Kirk Disrude Illinois
Kirk Disrude was a healthy, 38-year-old PE teacher and coach. On September 6, 2011, he reached for a shirt, only to feel “as if a rubber band had snapped in my head. I totally lost my balance and fell,” he said. “I sat there for minute and thought, ‘This has to go away.’ Seconds passed, and then I thought, ‘This isn’t going away.” Kirk’s wife, Beth, was awakened by him calling her name. She thought he might be battling vertigo, or an extreme migraine. Then he became violently ill. With help she carried Kirk to the car and arrived at the Advocate Condell in less than 10 minutes.
The problem was traced to the hole that had been in Kirk’s heart since birth. His PFO caused a stroke. Kirk was in and out of consciousness for three days. While he lay in his bed his wife had one rule for visitors that echoed her husband’s athletic mindset: no crying allowed. “What we needed to convey to him was that he was OK and that he was going to be OK,” she said.
When he finally regained consciousness, he looked confused and asked his wife what was happening. He took a few seconds to collect himself and then muttered, “Is the baby OK?” Beth was 20 weeks pregnant. Kirk asked nurses to bring a monitor so he could hear his unborn son’s heartbeat. As the steady beat of Logan’s heart resonated in his room, Kirk and Beth fell asleep. They shared a hospital bed for the next four days.
After one week in the hospital and 11 weeks of intensive therapy at the RIC Wheeling, Kirk learned to walk, talk, write, eat and learn how to live a post-stroke life. His motivation through his therapy is credited to his wife for saving his life and their then unborn son. On 11/11/11, a date selected by the Disrude’s for luck, Kirk underwent heart surgery to correct his heart preparing him for his ultimate recovery challenge one year from his stroke: running the Chicago Marathon. They trained wearing special T-shirts; his read “Stroke Survivor” on the back, hers read “Life Saver.” The 26.2-mile run was tough. But Kirk and Beth steeled their resolve by thinking of other stroke survivors, everyone who helped with Kirk’s recovery and, of course, Logan. They finished in 5 hours, 31 minutes, 35 seconds.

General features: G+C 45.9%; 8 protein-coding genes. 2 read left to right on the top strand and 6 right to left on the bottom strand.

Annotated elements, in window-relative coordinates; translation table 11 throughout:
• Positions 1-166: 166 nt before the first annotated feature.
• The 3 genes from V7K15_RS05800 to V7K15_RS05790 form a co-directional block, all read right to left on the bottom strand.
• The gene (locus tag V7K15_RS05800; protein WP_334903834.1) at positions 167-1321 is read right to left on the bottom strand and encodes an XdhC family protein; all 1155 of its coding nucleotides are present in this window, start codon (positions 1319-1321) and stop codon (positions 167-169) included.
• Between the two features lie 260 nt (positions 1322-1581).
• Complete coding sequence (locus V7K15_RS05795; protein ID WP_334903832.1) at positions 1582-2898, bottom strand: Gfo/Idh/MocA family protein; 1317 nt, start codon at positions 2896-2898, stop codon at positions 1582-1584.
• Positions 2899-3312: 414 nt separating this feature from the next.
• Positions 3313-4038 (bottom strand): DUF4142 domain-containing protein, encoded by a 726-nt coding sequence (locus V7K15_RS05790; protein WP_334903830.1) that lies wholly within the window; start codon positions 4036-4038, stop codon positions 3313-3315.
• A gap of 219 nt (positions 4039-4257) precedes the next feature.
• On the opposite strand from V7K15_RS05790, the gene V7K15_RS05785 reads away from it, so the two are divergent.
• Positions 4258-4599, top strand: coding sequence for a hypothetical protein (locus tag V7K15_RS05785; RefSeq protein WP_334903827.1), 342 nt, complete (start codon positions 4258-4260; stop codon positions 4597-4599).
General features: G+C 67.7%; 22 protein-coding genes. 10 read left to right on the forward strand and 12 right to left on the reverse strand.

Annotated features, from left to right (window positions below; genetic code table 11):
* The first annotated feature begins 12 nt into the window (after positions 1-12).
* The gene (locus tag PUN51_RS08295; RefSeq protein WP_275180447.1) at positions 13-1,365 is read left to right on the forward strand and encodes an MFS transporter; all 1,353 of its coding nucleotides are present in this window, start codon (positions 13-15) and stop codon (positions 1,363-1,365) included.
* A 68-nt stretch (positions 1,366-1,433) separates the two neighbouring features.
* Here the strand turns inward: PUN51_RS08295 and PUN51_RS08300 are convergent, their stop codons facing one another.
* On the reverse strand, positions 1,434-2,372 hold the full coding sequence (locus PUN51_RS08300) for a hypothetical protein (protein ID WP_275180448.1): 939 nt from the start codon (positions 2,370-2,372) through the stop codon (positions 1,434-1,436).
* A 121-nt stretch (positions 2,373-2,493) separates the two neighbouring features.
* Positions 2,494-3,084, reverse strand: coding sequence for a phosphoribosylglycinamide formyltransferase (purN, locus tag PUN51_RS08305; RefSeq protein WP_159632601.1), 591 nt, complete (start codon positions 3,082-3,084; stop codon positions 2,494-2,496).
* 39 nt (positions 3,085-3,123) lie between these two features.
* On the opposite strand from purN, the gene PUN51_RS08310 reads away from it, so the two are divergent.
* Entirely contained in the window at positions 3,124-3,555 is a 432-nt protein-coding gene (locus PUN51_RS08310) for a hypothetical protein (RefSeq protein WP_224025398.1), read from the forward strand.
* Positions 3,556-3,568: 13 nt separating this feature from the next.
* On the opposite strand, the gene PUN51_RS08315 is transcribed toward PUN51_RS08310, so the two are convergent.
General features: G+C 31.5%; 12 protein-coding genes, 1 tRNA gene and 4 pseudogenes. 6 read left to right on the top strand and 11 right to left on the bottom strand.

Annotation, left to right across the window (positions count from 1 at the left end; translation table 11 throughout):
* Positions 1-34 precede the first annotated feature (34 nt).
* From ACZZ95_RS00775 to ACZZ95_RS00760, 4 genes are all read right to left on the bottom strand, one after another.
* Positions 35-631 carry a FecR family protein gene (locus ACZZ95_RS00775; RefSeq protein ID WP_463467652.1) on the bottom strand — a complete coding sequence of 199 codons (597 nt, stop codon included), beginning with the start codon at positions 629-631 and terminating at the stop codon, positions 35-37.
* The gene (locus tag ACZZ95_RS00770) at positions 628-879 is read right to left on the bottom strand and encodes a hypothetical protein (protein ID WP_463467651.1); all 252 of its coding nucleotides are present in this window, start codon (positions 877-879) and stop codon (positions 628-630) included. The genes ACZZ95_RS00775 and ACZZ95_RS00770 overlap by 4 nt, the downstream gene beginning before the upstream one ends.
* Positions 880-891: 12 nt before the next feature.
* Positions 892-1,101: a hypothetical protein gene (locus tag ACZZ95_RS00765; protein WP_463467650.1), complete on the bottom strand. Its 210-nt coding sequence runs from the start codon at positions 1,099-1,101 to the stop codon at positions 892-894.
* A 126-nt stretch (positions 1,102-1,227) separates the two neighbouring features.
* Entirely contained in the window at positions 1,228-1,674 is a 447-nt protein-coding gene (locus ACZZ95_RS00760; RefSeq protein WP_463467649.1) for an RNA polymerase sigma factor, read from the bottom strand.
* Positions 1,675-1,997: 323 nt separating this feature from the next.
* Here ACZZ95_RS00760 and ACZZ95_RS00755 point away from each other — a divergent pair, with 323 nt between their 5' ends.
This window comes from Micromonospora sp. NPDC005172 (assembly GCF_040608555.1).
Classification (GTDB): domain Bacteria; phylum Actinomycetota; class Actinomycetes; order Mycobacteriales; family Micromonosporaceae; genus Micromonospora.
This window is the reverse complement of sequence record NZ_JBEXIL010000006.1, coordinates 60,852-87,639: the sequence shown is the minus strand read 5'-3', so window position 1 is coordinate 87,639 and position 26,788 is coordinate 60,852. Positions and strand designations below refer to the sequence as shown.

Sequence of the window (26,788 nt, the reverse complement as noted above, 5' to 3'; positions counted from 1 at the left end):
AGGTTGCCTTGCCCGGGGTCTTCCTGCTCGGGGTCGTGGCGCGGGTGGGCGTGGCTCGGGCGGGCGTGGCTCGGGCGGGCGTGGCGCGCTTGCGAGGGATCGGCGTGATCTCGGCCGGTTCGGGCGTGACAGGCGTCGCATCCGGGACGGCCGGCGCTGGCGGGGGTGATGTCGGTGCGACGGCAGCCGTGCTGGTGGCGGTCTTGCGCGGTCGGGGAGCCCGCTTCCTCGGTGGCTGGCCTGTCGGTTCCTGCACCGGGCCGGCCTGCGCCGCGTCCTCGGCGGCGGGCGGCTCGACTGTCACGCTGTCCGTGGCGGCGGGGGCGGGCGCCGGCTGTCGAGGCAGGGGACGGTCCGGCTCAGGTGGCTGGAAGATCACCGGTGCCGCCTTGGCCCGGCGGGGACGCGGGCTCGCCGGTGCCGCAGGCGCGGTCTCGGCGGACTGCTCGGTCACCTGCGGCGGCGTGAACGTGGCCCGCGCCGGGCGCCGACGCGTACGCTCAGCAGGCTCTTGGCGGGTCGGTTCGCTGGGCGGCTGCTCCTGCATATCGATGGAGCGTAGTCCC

Nowadays, Kirk occasionally naps, sometimes gets headaches, and the continued daily challenges in his new life. Most of all, he’s thankful to be alive, a sentiment that comes through in each email he sends. They close with, “To a healthier tomorrow.”
“It’s hard to have two boys, Logan (2) and Wyatt (6mos), sitting here and looking up at me with a lifetime ahead of them that I want to share, and know that I could have another stroke.”
Kirk has become a passionate volunteer for the American Heart Association. He’s worked at various association youth events, such as a “White Out” fundraiser at his school and a “Red Out” assembly at a nearby school. He participated two events with You’re The Cure and to meet with members of congress. Kirk has created “Project Live Long” for his high school students, requiring them to research one of the five main causes of death in the United States, then to come up with preventive lifestyle changes for themselves and their loved ones.
“We are still learning how to cope with challenges we face as a result of the stroke,” he said. “Yet we take our time and cross each hurdle carefully to make the best choice in our new life.”